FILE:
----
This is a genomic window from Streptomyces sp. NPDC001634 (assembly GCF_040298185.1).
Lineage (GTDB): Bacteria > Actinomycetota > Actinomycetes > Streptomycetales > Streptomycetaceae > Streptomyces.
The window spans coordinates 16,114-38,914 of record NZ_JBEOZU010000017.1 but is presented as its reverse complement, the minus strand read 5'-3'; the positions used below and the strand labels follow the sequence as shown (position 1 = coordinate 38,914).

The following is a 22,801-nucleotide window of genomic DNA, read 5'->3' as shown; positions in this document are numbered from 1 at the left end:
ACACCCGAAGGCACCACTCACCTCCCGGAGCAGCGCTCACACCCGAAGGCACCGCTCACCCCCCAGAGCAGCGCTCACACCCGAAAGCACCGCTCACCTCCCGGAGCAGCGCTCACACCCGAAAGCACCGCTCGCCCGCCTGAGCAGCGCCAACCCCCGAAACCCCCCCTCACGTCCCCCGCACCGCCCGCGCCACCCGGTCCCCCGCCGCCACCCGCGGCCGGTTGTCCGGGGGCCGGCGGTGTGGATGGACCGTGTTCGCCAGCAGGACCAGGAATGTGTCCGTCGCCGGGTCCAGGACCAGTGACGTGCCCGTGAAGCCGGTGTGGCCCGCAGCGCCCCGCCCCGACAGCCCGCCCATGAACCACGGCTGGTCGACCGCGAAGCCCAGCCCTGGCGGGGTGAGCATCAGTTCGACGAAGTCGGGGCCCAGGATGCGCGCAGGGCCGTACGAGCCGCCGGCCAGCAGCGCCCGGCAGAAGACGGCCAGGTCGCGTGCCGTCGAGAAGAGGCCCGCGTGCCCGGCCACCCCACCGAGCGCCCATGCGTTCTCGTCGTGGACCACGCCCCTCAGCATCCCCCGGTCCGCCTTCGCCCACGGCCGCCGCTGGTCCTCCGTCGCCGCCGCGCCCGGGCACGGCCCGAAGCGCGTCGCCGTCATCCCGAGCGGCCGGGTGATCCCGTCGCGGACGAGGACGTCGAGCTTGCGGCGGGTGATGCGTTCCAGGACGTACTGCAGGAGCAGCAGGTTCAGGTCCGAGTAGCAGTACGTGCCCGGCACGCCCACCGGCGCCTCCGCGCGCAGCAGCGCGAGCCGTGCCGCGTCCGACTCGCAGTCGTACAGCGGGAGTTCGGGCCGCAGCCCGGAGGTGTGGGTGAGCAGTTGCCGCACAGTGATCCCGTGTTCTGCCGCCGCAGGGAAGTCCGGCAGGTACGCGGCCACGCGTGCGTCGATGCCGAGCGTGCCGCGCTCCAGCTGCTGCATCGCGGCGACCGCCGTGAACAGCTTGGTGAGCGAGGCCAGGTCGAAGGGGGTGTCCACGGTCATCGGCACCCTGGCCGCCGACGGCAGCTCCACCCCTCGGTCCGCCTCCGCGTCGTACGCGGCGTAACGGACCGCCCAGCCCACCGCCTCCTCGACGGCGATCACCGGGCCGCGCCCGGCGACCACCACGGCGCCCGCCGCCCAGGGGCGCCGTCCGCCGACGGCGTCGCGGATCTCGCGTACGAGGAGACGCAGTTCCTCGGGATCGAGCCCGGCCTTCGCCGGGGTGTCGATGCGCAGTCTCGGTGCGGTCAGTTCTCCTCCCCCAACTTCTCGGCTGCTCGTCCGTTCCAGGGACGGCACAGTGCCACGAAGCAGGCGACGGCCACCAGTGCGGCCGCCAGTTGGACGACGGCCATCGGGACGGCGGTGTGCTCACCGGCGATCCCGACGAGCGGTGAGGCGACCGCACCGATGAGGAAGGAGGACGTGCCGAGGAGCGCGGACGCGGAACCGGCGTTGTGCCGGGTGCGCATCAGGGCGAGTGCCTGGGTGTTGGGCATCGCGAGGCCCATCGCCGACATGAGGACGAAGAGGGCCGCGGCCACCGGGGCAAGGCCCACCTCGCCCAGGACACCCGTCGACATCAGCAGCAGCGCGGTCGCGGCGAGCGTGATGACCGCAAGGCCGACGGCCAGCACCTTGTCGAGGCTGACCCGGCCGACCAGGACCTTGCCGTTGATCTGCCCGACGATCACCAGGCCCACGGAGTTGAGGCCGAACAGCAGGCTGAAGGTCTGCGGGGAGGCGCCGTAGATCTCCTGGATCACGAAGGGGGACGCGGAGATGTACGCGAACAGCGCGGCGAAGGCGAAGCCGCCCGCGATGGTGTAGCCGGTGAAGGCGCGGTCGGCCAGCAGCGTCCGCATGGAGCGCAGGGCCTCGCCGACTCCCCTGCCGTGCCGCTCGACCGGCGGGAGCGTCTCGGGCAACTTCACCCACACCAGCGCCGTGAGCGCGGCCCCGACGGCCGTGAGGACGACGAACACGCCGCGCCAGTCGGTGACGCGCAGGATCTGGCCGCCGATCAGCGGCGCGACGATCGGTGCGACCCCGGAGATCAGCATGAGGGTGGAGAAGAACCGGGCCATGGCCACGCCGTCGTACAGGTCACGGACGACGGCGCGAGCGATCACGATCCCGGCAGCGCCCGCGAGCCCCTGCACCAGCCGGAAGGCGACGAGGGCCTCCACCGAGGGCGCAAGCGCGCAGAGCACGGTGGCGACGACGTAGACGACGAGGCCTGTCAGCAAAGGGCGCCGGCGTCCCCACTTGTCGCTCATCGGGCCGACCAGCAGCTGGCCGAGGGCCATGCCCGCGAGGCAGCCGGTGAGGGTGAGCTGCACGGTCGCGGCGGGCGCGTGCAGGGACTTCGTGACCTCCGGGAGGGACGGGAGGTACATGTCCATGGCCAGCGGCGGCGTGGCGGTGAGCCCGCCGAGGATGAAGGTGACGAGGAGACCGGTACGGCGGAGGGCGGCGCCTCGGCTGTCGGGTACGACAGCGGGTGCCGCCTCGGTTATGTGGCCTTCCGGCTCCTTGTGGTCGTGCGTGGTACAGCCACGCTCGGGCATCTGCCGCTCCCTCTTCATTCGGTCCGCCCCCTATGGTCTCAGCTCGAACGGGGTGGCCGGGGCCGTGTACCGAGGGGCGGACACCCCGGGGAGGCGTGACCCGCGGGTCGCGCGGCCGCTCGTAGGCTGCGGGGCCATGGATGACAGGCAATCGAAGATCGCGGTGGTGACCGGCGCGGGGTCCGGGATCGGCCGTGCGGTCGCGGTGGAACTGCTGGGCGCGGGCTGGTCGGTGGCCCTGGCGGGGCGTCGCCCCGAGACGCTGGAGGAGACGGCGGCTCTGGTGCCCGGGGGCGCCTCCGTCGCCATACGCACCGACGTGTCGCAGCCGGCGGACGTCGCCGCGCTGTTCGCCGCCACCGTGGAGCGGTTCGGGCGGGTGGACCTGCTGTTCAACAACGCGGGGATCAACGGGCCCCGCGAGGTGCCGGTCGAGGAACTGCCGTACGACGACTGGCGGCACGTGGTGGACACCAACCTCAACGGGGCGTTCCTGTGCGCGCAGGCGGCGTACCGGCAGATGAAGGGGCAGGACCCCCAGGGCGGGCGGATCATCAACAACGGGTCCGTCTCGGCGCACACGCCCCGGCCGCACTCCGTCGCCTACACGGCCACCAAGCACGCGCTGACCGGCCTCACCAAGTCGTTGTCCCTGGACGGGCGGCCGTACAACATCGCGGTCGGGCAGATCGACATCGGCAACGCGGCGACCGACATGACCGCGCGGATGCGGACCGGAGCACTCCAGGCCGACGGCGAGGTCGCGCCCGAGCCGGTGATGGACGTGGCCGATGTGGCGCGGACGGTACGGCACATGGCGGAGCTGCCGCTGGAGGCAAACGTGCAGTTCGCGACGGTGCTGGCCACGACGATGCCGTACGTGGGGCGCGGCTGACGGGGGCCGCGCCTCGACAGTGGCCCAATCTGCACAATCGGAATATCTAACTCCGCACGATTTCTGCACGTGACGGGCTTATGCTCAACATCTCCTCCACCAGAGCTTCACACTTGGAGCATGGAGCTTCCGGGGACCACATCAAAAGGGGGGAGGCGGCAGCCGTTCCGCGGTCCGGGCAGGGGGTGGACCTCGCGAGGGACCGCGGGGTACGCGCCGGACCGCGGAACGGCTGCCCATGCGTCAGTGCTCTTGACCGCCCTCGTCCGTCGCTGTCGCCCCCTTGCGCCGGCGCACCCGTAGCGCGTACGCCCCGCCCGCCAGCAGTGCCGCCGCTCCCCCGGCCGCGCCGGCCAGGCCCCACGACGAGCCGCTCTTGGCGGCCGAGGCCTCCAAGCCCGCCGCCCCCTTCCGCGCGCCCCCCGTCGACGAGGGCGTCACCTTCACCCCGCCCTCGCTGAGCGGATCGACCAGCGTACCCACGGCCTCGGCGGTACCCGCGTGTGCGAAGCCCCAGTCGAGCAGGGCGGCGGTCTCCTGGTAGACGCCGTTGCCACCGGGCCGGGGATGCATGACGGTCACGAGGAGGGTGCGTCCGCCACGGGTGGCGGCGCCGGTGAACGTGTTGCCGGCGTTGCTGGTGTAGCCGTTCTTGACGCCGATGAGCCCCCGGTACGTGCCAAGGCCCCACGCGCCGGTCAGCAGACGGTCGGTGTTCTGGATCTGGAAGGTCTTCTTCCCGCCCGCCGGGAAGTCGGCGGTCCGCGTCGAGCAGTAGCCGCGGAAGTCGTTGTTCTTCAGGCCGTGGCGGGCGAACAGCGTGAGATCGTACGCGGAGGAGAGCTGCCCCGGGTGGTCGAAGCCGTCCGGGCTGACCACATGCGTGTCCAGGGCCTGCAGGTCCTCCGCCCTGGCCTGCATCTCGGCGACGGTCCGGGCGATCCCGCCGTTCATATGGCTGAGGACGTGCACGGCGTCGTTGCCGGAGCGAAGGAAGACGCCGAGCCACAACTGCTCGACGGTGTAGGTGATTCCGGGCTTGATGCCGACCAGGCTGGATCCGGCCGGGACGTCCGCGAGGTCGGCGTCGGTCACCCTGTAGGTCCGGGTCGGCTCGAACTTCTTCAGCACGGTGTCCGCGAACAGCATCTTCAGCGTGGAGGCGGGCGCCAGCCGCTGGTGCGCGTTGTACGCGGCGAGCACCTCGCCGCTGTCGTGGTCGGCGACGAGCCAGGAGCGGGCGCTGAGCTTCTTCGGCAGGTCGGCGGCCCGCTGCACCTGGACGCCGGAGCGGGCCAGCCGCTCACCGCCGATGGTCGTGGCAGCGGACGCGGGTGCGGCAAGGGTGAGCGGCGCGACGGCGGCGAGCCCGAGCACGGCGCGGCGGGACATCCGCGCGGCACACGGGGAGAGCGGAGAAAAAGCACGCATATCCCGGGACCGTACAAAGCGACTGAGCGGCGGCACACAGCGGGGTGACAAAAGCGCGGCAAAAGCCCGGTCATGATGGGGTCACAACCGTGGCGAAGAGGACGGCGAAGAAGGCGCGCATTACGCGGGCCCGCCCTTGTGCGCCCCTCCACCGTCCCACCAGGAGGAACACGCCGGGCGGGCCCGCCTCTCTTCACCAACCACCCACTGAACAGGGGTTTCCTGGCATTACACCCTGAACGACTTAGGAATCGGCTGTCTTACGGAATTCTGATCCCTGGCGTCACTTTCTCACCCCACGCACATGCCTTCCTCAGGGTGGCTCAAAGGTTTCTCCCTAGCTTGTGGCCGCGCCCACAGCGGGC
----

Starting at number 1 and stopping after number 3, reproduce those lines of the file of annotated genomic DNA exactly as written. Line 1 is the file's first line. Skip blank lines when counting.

This is a genomic window from Streptomyces sp. NPDC001634 (assembly GCF_040298185.1).
Lineage (GTDB): Bacteria > Actinomycetota > Actinomycetes > Streptomycetales > Streptomycetaceae > Streptomyces.
The window spans coordinates 16,114-38,914 of record NZ_JBEOZU010000017.1 but is presented as its reverse complement, the minus strand read 5'-3'; the positions used below and the strand labels follow the sequence as shown (position 1 = coordinate 38,914).